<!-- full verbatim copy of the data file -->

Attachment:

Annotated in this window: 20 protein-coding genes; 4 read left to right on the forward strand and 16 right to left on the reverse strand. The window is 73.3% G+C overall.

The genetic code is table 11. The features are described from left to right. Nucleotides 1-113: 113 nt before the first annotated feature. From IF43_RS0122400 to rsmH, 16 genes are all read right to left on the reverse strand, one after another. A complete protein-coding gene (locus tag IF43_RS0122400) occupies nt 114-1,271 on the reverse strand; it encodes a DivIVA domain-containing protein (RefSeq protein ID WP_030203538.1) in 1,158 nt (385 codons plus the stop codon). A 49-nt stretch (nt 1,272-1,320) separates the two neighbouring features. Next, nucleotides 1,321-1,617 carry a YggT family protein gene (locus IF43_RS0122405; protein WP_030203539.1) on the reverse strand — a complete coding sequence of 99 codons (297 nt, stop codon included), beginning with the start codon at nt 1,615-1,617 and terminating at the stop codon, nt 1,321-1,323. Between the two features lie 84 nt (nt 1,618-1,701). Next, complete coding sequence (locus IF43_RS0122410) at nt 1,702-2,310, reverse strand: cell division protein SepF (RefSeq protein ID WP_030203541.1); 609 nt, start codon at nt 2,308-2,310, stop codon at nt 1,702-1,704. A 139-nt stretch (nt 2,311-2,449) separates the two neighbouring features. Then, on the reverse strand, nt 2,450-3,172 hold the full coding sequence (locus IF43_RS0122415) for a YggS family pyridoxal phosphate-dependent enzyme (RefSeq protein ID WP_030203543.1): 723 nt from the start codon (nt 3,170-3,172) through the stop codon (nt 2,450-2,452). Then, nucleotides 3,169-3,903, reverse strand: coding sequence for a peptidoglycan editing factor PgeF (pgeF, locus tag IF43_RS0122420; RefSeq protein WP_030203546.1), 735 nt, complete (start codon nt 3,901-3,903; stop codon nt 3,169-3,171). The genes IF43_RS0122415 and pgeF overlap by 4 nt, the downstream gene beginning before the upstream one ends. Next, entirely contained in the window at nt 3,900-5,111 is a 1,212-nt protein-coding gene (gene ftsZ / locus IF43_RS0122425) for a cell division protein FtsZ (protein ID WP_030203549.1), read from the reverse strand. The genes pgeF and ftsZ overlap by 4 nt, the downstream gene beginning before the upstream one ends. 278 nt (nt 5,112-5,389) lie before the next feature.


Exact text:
Annotated in this window: 20 protein-coding genes; 4 read left to right on the forward strand and 16 right to left on the reverse strand. The window is 73.3% G+C overall.

The genetic code is table 11. The features are described from left to right. Nucleotides 1-113: 113 nt before the first annotated feature. From IF43_RS0122400 to rsmH, 16 genes are all read right to left on the reverse strand, one after another. A complete protein-coding gene (locus tag IF43_RS0122400) occupies nt 114-1,271 on the reverse strand; it encodes a DivIVA domain-containing protein (RefSeq protein ID WP_030203538.1) in 1,158 nt (385 codons plus the stop codon). A 49-nt stretch (nt 1,272-1,320) separates the two neighbouring features. Next, nucleotides 1,321-1,617 carry a YggT family protein gene (locus IF43_RS0122405; protein WP_030203539.1) on the reverse strand — a complete coding sequence of 99 codons (297 nt, stop codon included), beginning with the start codon at nt 1,615-1,617 and terminating at the stop codon, nt 1,321-1,323. Between the two features lie 84 nt (nt 1,618-1,701). Next, complete coding sequence (locus IF43_RS0122410) at nt 1,702-2,310, reverse strand: cell division protein SepF (RefSeq protein ID WP_030203541.1); 609 nt, start codon at nt 2,308-2,310, stop codon at nt 1,702-1,704. A 139-nt stretch (nt 2,311-2,449) separates the two neighbouring features. Then, on the reverse strand, nt 2,450-3,172 hold the full coding sequence (locus IF43_RS0122415) for a YggS family pyridoxal phosphate-dependent enzyme (RefSeq protein ID WP_030203543.1): 723 nt from the start codon (nt 3,170-3,172) through the stop codon (nt 2,450-2,452). Then, nucleotides 3,169-3,903, reverse strand: coding sequence for a peptidoglycan editing factor PgeF (pgeF, locus tag IF43_RS0122420; RefSeq protein WP_030203546.1), 735 nt, complete (start codon nt 3,901-3,903; stop codon nt 3,169-3,171). The genes IF43_RS0122415 and pgeF overlap by 4 nt, the downstream gene beginning before the upstream one ends. Next, entirely contained in the window at nt 3,900-5,111 is a 1,212-nt protein-coding gene (gene ftsZ / locus IF43_RS0122425) for a cell division protein FtsZ (protein ID WP_030203549.1), read from the reverse strand. The genes pgeF and ftsZ overlap by 4 nt, the downstream gene beginning before the upstream one ends. 278 nt (nt 5,112-5,389) lie before the next feature.